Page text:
Changing Doors in Georgetown

Doors of historic Georgetown. Photo by Fritz Blakey—Fritz PhotoGraphics.

As you can see from the beautiful cover story photos in this issue, one of the greatest pleasures of walking and driving around the historic neighborhood of Georgetown is to view the distinct doors of homes large and small. They are the signature of the residents’ sense of architectural style.

But if a homeowner wants to restore, replace, change or especially redesign a front door entrance in Georgetown, be forewarned: “It’s difficult and very subjective.”

According to Joel Truitt, 83, a contractor who has been doing restoration work — even custom-building front doors — in Washington, D.C., for almost 50 years: “To do anything more than repaint a front door in Georgetown requires a building permit from the DCRA [Department of Consumer and Regulatory Affiars]. That triggers a mandatory review by the District’s Fine Arts Commission. Approval of a new door will depend entirely on which architects sit on the commission’s review panel that day. And they have the final say of Zeus,” he added.

“A new door doesn’t have to exactly match the ones next door, but it has to be compatible with the style of the building and historic neighborhood. Even colors, while broad-ranged, should be fairly traditional in hue — a golden yellow but not neon, for instance. Door jambs, transoms and especially canopies that are highly different from the rest of the area probably won’t be approved. But it’s subjective.”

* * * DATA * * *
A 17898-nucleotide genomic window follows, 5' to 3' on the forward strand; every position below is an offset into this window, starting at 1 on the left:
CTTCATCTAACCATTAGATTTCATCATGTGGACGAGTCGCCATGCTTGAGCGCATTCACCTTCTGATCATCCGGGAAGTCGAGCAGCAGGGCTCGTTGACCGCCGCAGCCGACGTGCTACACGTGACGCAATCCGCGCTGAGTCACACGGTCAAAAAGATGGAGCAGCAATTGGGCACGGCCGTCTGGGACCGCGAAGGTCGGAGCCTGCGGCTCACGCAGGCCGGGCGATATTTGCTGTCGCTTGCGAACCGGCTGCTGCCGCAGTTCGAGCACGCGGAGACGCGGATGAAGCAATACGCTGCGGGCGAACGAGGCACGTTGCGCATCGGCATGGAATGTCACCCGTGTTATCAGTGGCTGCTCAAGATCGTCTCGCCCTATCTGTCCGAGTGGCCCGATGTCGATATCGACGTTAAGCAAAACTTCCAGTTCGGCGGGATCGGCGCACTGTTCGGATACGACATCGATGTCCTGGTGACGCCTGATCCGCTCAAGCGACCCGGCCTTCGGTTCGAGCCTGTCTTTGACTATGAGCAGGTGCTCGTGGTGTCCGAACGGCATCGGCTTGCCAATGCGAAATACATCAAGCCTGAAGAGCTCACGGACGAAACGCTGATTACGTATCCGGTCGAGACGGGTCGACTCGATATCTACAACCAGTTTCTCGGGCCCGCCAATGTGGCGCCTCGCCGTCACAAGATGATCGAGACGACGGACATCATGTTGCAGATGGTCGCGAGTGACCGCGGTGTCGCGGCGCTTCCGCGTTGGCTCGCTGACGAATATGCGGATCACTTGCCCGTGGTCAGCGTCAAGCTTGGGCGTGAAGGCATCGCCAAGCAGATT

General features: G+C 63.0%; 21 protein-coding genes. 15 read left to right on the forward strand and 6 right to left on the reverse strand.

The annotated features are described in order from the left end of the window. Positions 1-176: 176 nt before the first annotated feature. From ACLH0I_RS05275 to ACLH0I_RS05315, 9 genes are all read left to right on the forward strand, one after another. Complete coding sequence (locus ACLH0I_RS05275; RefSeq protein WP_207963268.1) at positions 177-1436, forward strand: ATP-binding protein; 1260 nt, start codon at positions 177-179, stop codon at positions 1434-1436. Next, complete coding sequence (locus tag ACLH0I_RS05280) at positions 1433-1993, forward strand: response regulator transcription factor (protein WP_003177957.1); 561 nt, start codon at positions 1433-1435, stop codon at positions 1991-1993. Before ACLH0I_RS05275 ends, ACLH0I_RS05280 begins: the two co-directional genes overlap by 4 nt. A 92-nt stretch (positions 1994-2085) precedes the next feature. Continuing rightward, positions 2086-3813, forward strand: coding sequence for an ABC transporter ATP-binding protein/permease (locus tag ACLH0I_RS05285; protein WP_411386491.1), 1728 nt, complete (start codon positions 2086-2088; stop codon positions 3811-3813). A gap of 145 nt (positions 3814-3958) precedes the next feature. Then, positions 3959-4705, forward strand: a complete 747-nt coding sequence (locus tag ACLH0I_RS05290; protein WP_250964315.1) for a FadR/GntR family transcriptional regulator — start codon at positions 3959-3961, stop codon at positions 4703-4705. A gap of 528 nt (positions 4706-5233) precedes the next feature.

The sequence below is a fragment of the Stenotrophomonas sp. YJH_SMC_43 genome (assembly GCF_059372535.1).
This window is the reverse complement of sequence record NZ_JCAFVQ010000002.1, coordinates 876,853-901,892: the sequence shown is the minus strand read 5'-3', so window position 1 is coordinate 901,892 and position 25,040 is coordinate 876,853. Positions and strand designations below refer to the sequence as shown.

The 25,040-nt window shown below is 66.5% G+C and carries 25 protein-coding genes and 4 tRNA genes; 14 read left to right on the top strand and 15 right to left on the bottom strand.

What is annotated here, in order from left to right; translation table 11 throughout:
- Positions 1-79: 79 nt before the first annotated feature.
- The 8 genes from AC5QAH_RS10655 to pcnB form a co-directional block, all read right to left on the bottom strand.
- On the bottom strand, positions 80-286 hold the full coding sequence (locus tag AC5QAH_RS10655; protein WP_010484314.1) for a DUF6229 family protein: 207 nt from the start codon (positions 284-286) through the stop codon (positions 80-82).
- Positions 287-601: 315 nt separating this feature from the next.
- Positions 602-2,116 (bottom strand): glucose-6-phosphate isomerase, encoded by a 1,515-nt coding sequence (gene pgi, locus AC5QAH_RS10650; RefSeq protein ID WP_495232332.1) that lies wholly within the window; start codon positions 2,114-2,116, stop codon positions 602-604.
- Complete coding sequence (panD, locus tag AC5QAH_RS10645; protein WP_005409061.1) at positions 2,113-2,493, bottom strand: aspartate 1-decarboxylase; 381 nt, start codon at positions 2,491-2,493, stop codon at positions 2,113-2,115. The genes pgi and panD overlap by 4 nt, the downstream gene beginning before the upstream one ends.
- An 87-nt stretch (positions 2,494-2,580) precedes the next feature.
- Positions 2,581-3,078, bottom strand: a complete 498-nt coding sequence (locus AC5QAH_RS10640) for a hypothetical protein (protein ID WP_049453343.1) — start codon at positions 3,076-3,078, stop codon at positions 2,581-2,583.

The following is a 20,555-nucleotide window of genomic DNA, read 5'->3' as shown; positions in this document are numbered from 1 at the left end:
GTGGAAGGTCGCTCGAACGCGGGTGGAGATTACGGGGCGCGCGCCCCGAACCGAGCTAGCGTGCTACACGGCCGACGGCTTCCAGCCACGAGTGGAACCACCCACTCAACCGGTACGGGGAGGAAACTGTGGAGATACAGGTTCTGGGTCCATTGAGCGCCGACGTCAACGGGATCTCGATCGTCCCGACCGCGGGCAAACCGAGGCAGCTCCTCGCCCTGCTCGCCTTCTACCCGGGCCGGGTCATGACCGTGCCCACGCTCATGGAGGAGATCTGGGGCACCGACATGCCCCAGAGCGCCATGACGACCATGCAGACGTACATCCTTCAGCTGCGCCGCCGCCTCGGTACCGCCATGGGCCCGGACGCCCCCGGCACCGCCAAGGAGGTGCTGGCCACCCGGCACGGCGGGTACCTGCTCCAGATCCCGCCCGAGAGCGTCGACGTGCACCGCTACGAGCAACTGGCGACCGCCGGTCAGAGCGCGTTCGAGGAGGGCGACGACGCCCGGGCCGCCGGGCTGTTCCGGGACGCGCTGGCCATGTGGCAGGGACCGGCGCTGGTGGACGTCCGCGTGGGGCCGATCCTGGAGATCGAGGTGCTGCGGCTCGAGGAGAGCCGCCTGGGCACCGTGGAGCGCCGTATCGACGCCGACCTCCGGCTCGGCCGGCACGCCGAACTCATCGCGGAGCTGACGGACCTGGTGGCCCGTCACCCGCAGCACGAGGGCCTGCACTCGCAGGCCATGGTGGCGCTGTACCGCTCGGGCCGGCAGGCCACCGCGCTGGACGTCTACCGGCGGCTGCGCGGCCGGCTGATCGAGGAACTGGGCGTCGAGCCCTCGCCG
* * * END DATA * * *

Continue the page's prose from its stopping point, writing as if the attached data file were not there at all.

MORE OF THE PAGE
Truitt should know. He has had to argue hard in a second review for changes that architects
in the first review had firmly suggested.

What happens if a homeowner just goes to Home Depot, buys a beautiful new door (with,
say, a window in the upper half) and installs it?

“That will almost certainly result in a work stop order and at least a $2,000 initial fine,” Pruitt said.

The Old Georgetown Board was the first of the historic review boards in Washington, established in the 1950s. The idea was to preserve by force of law the neighborhood’s historic features. But the OGB has some of the most restrictive regulations in the country, Pruitt told The Georgetowner.

In the 1970s, when Pruitt and other neighbors on Capitol Hill proposed an architectural review board for their area, they were determined not to make the regulations as strict as Georgetown’s. With the help of neighbors who happened to be lawyers, congressional staff members and even a deputy assistant secretary at the Department of the Interior, Doug Wheeler, legislation for a Capitol Hill review board with fewer restrictions was passed by Congress. “It has become the model for historic districts around the country,” Pruitt said.

Georgetown remains special.

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